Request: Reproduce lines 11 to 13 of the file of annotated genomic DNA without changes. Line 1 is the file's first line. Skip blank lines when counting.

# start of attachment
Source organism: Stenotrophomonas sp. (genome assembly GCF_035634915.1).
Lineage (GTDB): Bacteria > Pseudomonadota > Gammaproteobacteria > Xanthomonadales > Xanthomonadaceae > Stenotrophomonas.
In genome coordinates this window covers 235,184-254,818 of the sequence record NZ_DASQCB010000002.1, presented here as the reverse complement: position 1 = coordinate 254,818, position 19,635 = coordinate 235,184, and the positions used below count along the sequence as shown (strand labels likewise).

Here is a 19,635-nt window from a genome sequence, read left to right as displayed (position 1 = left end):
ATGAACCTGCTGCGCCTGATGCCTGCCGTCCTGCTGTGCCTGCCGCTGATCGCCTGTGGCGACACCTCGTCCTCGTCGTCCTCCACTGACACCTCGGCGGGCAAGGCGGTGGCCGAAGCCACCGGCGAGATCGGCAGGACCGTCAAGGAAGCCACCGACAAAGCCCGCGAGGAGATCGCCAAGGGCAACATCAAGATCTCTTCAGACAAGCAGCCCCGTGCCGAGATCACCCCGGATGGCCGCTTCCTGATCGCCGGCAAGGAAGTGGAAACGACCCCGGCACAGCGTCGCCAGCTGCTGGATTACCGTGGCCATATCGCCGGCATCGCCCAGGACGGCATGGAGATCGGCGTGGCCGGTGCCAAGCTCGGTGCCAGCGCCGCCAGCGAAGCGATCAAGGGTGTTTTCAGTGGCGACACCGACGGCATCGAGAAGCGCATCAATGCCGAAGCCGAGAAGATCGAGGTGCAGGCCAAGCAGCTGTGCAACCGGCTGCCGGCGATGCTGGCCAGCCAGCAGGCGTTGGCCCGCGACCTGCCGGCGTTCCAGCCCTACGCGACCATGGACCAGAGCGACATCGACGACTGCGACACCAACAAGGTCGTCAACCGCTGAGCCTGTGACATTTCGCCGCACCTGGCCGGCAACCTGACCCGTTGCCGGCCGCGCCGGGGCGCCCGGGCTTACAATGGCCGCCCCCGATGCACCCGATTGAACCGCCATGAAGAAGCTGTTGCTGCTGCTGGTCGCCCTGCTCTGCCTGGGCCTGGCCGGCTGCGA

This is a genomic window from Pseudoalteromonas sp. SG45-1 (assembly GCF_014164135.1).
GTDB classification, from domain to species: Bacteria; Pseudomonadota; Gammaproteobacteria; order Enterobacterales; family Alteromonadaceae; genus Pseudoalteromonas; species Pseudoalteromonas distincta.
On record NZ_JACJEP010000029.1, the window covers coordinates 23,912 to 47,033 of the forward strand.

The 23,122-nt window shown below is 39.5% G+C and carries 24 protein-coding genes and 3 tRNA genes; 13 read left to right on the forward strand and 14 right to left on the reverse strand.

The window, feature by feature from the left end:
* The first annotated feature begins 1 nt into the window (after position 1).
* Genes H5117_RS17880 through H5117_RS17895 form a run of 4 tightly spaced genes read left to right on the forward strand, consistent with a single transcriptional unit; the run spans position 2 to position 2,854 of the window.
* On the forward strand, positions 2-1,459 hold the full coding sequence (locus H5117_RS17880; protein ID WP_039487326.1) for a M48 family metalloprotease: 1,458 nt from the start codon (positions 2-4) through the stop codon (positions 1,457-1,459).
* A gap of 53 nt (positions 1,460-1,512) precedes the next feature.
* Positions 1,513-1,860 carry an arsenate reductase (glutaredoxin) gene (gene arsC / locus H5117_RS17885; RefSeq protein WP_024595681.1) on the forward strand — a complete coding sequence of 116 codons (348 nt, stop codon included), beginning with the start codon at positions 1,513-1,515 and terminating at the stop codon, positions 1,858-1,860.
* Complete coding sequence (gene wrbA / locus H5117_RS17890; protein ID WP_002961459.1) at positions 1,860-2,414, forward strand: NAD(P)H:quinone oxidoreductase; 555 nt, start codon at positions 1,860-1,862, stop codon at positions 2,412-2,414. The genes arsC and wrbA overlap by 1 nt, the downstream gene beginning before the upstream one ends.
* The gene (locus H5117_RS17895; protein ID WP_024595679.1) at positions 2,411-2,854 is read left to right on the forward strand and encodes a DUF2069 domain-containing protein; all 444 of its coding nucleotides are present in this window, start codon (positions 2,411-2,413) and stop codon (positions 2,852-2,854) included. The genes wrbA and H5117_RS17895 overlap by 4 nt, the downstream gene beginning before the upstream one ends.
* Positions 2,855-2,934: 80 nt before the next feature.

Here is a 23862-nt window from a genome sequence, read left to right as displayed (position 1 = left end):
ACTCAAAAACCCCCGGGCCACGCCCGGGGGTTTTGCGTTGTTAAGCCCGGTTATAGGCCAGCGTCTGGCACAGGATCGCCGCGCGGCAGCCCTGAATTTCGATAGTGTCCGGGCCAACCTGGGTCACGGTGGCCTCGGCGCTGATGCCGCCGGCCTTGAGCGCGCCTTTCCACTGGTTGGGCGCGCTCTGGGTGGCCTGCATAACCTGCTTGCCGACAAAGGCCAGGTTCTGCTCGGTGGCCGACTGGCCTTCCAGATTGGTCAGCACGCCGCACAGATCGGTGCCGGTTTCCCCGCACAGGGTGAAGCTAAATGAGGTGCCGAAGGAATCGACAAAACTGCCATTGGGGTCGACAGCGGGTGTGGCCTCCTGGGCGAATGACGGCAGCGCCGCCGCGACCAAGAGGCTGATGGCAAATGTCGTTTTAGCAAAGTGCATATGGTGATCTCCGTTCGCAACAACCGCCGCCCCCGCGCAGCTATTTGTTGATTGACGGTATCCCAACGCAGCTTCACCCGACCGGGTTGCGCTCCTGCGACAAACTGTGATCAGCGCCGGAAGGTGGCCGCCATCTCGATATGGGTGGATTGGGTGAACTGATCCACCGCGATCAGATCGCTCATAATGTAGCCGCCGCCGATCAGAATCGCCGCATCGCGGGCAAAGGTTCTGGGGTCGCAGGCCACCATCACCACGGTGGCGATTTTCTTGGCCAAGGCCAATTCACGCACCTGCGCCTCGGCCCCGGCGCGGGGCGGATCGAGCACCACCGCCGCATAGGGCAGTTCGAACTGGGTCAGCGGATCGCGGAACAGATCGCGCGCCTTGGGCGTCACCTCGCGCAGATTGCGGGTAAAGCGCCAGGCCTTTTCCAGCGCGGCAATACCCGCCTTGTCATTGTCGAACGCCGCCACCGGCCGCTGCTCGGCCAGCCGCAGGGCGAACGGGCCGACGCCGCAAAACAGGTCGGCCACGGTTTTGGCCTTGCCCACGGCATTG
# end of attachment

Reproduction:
* The first annotated feature begins 1 nt into the window (after position 1).
* Genes H5117_RS17880 through H5117_RS17895 form a run of 4 tightly spaced genes read left to right on the forward strand, consistent with a single transcriptional unit; the run spans position 2 to position 2,854 of the window.
* On the forward strand, positions 2-1,459 hold the full coding sequence (locus H5117_RS17880; protein ID WP_039487326.1) for a M48 family metalloprotease: 1,458 nt from the start codon (positions 2-4) through the stop codon (positions 1,457-1,459).